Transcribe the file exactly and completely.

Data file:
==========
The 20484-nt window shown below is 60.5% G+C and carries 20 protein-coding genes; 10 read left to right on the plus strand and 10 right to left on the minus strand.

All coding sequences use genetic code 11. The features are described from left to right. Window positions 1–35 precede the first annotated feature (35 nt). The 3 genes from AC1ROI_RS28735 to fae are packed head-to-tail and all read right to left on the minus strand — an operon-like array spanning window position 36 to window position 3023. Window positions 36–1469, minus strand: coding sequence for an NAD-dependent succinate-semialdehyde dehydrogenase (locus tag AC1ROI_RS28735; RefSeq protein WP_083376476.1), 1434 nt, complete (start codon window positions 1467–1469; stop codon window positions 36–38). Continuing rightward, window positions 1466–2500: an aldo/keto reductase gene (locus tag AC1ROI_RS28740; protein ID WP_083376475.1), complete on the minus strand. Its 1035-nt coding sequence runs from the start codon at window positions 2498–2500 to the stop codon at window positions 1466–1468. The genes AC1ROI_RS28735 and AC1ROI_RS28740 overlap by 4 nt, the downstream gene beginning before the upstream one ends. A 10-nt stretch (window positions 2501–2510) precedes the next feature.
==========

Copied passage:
The 20484-nt window shown below is 60.5% G+C and carries 20 protein-coding genes; 10 read left to right on the plus strand and 10 right to left on the minus strand.

All coding sequences use genetic code 11. The features are described from left to right. Window positions 1–35 precede the first annotated feature (35 nt). The 3 genes from AC1ROI_RS28735 to fae are packed head-to-tail and all read right to left on the minus strand — an operon-like array spanning window position 36 to window position 3023. Window positions 36–1469, minus strand: coding sequence for an NAD-dependent succinate-semialdehyde dehydrogenase (locus tag AC1ROI_RS28735; RefSeq protein WP_083376476.1), 1434 nt, complete (start codon window positions 1467–1469; stop codon window positions 36–38). Continuing rightward, window positions 1466–2500: an aldo/keto reductase gene (locus tag AC1ROI_RS28740; protein ID WP_083376475.1), complete on the minus strand. Its 1035-nt coding sequence runs from the start codon at window positions 2498–2500 to the stop codon at window positions 1466–1468. The genes AC1ROI_RS28735 and AC1ROI_RS28740 overlap by 4 nt, the downstream gene beginning before the upstream one ends. A 10-nt stretch (window positions 2501–2510) precedes the next feature.